GoviEx Uranium Inc (CVE:GXU) (OTCQB:GVXXF) (FRA:7GU) revealed the results from an updated pre-feasibility study (PFS) on its Madaouela uranium project on Thursday, that reduced the capital and operating costs required.
Operating cash costs over the first four years of the mine life were reduced by 20% (or US$4.70 per pound) to US$18.30 per pound of uranium, and capital costs shrank by 8% or US$29 million.
In a statement, GoviEx told shareholders that the updated PFS succeeded in delivering a project that is “technically robust and significantly simplified,” reducing development and operational risk. The company is planning an open-pit scenario to begin at the Miriam deposit to improve cash flows in the early years of the project, while achieving it at a much lower uranium price with potential for attractive debt financing.
The updated PFS now accounts for five years of inflation and currently quoted costings since the previous PFS issued in 2015, according to a statement.
Madaouela is located in the Agadez region in the northern part of the Republic of Niger, adjacent to the existing Orano SA operations of Somair and Cominak, and near existing infrastructure and an experienced uranium mining labour force. GoviEx holds an 80% interest with the remaining 20% held by the Republic of Niger, of which 10% represents a free-carry. The project also includes a series of other deposits that are anticipated to be mined by either open-pit or underground methods.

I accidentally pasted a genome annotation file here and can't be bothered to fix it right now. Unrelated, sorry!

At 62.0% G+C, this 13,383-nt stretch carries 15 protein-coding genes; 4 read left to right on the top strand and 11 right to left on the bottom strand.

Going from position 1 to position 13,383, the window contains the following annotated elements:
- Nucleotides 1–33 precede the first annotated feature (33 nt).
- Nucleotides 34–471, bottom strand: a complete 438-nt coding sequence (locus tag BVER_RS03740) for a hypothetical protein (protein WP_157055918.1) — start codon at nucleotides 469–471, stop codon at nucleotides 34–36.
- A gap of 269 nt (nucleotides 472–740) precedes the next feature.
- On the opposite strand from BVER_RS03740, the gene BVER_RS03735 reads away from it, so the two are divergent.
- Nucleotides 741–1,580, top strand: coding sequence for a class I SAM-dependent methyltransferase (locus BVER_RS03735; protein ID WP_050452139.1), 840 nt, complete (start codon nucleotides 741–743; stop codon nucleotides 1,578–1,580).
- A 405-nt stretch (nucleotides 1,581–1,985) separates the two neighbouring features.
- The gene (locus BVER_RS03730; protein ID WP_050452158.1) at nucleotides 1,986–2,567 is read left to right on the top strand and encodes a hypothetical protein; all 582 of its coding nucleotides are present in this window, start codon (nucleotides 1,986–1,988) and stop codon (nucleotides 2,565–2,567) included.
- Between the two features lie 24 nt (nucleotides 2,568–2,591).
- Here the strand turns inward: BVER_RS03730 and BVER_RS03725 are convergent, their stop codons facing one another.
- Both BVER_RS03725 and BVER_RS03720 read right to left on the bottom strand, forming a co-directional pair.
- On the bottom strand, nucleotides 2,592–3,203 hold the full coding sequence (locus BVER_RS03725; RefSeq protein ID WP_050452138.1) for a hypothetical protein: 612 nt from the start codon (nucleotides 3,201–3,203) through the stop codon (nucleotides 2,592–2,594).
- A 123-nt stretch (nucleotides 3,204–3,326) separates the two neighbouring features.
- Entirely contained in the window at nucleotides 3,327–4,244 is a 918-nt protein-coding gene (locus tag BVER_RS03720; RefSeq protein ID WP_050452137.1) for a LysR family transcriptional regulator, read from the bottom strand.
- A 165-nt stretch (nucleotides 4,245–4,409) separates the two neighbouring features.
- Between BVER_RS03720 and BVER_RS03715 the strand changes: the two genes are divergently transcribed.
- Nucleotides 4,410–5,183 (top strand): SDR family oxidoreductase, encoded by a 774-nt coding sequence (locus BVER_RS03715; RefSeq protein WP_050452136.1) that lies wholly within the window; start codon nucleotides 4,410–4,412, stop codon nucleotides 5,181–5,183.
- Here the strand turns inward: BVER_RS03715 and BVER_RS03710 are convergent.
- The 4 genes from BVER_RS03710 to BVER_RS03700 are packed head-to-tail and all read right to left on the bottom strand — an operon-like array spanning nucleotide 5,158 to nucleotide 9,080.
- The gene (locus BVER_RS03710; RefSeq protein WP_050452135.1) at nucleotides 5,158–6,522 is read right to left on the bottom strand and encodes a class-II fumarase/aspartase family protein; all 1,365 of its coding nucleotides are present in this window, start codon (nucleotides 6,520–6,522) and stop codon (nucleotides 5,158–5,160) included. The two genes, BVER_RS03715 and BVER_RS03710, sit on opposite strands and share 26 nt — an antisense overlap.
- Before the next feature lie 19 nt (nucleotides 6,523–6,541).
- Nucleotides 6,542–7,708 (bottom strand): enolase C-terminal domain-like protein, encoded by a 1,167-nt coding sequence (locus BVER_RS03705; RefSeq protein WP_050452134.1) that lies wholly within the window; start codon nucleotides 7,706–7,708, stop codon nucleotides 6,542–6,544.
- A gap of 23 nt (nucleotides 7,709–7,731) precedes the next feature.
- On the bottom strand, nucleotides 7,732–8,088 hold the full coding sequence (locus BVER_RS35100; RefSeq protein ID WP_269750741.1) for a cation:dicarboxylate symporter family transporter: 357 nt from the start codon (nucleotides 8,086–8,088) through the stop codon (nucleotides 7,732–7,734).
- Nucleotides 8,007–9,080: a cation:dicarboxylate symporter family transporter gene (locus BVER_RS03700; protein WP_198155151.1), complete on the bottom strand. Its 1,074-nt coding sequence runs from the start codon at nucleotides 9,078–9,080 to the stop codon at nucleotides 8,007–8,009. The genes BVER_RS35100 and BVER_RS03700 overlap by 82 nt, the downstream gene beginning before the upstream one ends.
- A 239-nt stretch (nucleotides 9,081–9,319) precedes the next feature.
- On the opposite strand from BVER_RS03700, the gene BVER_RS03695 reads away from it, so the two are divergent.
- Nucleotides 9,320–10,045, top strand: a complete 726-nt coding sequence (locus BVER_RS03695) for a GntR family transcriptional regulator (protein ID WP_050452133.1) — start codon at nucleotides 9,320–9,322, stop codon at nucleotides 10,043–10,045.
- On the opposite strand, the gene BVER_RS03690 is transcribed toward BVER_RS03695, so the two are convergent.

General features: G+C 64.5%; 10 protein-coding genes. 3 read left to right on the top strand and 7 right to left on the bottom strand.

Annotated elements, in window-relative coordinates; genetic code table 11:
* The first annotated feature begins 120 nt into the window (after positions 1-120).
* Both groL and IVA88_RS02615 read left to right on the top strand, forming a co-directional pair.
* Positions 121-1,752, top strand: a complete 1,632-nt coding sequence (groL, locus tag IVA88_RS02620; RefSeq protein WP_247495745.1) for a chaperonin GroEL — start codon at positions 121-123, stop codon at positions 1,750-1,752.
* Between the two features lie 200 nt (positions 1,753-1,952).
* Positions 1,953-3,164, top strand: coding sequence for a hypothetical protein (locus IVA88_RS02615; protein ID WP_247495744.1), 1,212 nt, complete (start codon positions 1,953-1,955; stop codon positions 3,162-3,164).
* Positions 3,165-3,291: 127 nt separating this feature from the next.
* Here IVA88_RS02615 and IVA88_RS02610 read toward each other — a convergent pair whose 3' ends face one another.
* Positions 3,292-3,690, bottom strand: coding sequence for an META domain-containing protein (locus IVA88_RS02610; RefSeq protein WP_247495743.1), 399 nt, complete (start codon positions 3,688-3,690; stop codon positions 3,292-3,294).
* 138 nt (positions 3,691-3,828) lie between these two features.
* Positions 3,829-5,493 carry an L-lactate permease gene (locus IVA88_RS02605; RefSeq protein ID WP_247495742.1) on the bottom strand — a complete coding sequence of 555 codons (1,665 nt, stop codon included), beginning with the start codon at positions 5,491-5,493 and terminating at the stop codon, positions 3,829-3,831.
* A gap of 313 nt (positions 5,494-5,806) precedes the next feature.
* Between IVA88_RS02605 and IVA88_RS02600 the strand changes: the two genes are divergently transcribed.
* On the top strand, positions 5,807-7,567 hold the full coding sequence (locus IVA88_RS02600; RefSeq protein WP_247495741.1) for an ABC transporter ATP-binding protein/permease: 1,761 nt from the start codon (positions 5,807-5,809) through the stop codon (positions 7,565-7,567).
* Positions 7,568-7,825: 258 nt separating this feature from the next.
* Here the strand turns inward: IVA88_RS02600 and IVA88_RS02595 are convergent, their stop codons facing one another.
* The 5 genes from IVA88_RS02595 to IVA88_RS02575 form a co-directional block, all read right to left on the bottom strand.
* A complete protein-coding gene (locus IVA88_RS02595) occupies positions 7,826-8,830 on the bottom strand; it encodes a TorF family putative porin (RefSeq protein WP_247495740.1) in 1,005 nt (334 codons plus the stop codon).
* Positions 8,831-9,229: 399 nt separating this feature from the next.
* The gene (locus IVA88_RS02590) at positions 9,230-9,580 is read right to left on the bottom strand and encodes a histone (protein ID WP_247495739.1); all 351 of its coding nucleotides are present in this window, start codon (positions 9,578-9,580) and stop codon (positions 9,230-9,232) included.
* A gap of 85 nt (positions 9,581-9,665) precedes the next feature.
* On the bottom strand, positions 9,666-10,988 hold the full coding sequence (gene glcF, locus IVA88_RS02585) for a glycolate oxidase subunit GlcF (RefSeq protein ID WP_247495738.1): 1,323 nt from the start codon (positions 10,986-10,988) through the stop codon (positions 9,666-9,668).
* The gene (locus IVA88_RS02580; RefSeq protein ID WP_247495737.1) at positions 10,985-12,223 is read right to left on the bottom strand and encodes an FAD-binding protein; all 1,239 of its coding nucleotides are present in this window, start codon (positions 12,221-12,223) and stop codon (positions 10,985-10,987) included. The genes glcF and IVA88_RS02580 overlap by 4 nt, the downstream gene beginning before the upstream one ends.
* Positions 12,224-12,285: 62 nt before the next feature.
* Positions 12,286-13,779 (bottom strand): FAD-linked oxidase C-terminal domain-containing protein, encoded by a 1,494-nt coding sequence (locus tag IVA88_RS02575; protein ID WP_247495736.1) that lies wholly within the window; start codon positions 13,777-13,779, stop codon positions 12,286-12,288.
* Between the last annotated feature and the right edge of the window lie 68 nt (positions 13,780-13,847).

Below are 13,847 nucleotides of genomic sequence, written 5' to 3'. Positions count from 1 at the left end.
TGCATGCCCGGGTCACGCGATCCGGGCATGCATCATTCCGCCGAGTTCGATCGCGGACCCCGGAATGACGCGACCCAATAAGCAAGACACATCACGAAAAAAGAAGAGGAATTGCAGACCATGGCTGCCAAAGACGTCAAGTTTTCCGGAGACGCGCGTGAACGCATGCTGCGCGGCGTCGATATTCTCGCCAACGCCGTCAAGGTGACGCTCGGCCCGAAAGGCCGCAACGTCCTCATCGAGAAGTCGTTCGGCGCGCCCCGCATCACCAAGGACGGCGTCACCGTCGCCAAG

Total mineral reserves at Madaouela are reported as 24.9 million run-of-mine ore tonnes with an average ore grade of 0.85 kg/tU in the Probable category, with the contained uranium of 21,054 tU (54.7 Mlb U3O8).
Lower costs, lower risk and financing potential
"We are delighted with the series of elegant engineering solutions our technical team has achieved under the leadership of our CEO, Daniel Major, to place the Madaouela Project in pole position and to potentially bring Madaouela online as one of the first new mines developed in this exciting new uranium cycle," said Govind Friedland, GoviEx's executive chairman in a statement.
"The Updated PFS further indicates the technical strength of GoviEx's main uranium project in Africa," CEO Major told shareholders, adding that the Vancouver-based company took another “important step” towards developing its mining plans.
"Lower costs, lower technical risk and financing potential are the main results from this study. The current structural deficit in the uranium market requires that new mines are developed in the near term to continue the generation of carbon-free nuclear power.”
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